Each of us will have to face up to ethical and moral challenges in life. The clock continues to tick by, for your very own personal moment of truth to arrive…. and it will. We may not be able to solve every corrupt action in the world, but each decision is taken one by one, by one… by you, me and others just like us around planet earth.
What decision will you choose to determine your own destiny?
It was 2002. Setting off in the early hours of the morning, I knew it was going to be a very, very long day. In fact, not one that I was particularly keen on.
Following a client visit in Dumbarton, I arrived in Campbeltown around lunchtime. However, the journey down along the A83 that day was absolutely stunning – Scotland at its very best!. I was there on a sales visit with a supplier, who was demonstrating a new CCTV system to a large new potential client. It was only 175 miles from home, but it had taken over 4 hours to get there. After another 4 hours of demonstration, it was time to turn around and head home. By this time, it had gone 6pm. There wasn’t much of a rush hour down there, in fact I decided that I would take a leisurely drive back home. I didn’t have any real haste. The lessons learned over those next few hours were unquestionably a pivotal point in my life.
As I started back up the A83, the sun started to set. My thoughts turned from the demonstration of the afternoon, to much more important questions – such as “What am I doing with my life?”, “I’m not in the least bit interested in CCTV – so why am I driving for hours on end selling this stuff anyway?” “Is this just all about the money?” As the light started to fade I pulled over to look over the sea towards Northern Ireland to view the onset of the night sky. It was a beautiful clear evening. As I was reflecting on all those questions and more, I witnessed several shooting stars as well as the Northern lights (for the first time), in all their majesty. As I gazed heavenward, it was a quite remarkable, inspiring light show. I stood for a while fascinated by the beauty of creation. Those few moments had a real impact upon me. I started for home determined to face the future with much more faith and to embark upon a career journey that would enable me to get up every day and really love what I was doing.
That career journey has taken lots of twists and turns over the ensuing 18 years. There have been numerous difficult decisions. Lots and lots of personal procrastination, other seemingly more important priorities, along with mega doubts & fears within myself that I could actually do something that I loved. The journey also included two redundancies, a challenging selection of opportunities in between, mixed with a real belief that I could eventually take the leap of faith, face the fear of the unknown and start on my own.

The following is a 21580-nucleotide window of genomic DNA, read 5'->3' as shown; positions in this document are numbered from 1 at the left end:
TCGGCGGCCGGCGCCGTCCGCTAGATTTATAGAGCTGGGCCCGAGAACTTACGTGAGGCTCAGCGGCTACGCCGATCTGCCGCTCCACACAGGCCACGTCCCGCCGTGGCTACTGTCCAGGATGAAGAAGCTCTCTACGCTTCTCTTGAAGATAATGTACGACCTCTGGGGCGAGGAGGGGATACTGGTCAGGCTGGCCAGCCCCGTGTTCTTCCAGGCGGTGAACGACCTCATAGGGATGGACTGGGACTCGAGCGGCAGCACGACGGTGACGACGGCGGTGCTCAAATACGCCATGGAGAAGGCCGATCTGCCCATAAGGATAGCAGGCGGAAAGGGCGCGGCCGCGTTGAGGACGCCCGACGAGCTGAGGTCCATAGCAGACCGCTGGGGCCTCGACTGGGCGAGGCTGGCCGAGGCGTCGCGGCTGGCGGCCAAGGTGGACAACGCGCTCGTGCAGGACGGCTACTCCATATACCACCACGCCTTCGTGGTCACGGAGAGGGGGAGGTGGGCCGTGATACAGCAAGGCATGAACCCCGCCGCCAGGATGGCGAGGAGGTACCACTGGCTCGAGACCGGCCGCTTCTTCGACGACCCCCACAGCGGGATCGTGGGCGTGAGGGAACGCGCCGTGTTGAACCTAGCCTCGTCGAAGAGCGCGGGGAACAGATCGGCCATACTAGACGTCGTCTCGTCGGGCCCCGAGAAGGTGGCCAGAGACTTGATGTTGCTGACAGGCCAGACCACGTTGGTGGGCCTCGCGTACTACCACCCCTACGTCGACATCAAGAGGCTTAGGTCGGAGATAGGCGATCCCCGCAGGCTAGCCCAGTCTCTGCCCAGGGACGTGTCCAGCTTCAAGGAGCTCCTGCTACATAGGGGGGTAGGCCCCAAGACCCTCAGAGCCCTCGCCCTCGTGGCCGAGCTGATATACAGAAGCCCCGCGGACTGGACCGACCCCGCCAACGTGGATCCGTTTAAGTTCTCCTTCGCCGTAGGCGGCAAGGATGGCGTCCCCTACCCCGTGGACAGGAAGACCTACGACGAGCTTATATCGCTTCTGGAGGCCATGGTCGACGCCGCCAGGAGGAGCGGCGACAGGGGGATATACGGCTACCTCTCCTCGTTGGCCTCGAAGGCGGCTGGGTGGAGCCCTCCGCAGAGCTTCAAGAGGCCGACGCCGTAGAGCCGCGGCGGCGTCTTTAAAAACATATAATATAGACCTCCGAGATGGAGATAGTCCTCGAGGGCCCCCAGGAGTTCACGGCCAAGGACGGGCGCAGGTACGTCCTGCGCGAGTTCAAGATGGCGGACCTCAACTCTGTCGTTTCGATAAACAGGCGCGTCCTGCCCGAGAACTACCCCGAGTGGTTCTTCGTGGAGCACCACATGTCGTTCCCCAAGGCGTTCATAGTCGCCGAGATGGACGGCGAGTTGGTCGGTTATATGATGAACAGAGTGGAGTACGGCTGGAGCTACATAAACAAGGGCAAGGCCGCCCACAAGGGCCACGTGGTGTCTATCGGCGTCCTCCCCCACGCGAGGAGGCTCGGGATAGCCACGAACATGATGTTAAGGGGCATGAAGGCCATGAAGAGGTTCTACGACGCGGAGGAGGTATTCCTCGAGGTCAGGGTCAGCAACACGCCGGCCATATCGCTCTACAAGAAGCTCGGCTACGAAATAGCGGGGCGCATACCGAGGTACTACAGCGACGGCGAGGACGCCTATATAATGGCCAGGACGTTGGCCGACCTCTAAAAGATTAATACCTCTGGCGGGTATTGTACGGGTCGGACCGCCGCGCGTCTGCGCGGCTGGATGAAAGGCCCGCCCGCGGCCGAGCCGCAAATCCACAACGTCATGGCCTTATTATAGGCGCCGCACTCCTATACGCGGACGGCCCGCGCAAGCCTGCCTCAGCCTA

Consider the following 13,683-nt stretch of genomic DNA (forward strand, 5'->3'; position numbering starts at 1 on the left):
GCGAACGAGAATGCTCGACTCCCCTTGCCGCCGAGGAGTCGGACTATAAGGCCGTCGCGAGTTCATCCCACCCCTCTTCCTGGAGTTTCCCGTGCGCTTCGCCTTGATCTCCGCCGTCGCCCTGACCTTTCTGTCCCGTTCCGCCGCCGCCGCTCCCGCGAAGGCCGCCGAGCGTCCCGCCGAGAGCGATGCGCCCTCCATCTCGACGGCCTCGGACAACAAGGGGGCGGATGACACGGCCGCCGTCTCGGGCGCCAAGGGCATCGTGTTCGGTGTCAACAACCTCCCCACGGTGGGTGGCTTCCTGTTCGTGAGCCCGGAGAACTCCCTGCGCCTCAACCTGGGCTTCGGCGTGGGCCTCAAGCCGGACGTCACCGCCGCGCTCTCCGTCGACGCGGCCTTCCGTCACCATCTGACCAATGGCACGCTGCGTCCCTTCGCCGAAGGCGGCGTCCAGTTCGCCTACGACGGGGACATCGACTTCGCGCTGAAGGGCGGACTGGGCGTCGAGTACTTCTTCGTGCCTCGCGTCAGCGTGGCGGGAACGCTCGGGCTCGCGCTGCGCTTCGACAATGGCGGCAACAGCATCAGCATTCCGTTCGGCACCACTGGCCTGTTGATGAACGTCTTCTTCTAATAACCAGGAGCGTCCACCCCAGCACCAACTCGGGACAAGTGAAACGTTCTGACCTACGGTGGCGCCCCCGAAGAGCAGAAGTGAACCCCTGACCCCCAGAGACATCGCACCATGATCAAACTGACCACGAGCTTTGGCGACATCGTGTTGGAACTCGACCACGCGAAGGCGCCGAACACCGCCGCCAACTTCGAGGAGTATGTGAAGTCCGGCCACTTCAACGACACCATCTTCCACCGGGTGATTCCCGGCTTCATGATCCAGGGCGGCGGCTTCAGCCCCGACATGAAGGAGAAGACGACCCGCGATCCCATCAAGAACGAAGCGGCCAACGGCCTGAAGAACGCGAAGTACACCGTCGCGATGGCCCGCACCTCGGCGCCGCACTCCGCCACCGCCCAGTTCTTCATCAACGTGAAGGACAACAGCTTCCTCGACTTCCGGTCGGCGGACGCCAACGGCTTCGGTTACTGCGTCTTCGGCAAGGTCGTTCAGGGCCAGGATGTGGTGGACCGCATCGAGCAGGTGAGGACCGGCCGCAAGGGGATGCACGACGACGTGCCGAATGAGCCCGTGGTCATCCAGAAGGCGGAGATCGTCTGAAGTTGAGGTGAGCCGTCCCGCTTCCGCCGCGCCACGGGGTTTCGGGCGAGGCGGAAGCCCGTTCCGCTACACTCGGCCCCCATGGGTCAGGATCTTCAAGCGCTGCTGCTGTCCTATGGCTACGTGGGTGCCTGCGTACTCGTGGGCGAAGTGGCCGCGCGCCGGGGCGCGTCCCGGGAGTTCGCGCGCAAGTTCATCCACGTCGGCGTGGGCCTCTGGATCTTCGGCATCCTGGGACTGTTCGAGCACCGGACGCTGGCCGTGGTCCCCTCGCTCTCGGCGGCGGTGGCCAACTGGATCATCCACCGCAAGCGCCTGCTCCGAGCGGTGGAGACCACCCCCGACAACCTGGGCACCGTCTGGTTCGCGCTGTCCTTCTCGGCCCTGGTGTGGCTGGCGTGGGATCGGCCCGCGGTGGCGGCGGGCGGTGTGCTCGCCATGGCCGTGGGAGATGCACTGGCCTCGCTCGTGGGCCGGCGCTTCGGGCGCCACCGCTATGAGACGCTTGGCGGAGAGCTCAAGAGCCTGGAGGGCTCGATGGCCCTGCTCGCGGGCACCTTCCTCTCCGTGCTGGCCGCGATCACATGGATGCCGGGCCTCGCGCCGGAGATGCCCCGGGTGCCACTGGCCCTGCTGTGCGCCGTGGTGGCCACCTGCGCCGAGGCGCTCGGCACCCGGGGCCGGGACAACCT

A supportive family – who put up with me long enough and encouraged me to turn the dream into a reality. Supportive colleagues over many years, who helped me to understand the capabilities that I had been gifted with and developed over a long period of time. All of whom helped me develop my faith and take that step into the unknown. Thank you one and all.
“Smiles in the sunshine and tears in the rain
Still take me back where my memories remain
Flickering embers go higher and higher
As they carry me back to the Mull of Kintyre”
These are the words from the third verse of Paul McCartney’s – Wings #1 Hit record – The Mull of Kintyre. I have often reflected upon my journey that day and these words have always inspired me to reach for higher ideals, values and purpose in life. So, it is with all of us – don’t settle for the mundane – in fact never settle for it! It is important for each of us to have those meaningful conversations with ourselves and nearest and dearest about happiness and what makes each of us tick! If you are stuck in an unhappy career, perhaps its much more to do with your personal motivators. Now is not the time to revisit Herzberg’s Motivation theory – around incentives and hygiene factors – but I wish to encourage you to look deep inside yourself and question the reason and purpose of your work – is it meaningful – is it what you really want to do? Looking inward is the critical step, to face up to your fear. Now is the time for faith – not fear!
I love this quote from a wise leader Boyd K. Packer, he stated… “Faith, to be faith, must centre around something that is not known. Faith, to be faith, must go beyond that for which there is confirming evidence. Faith, to be faith, must go into the unknown. Faith, to be faith, must walk to the edge of the light, and then a few steps into the darkness.”
One of my favourite poems is by Christopher Logue.
Come to the edge.
We might fall.
Come to the edge.
It’s too high!
COME TO THE EDGE!
And they came,
and he pushed,
and they flew.
As you consider your challenges at home, at school, or in the workplace – reflect upon those things that really matter most. Face up to your fears, look inside and take those first few steps into the darkness – you can do it!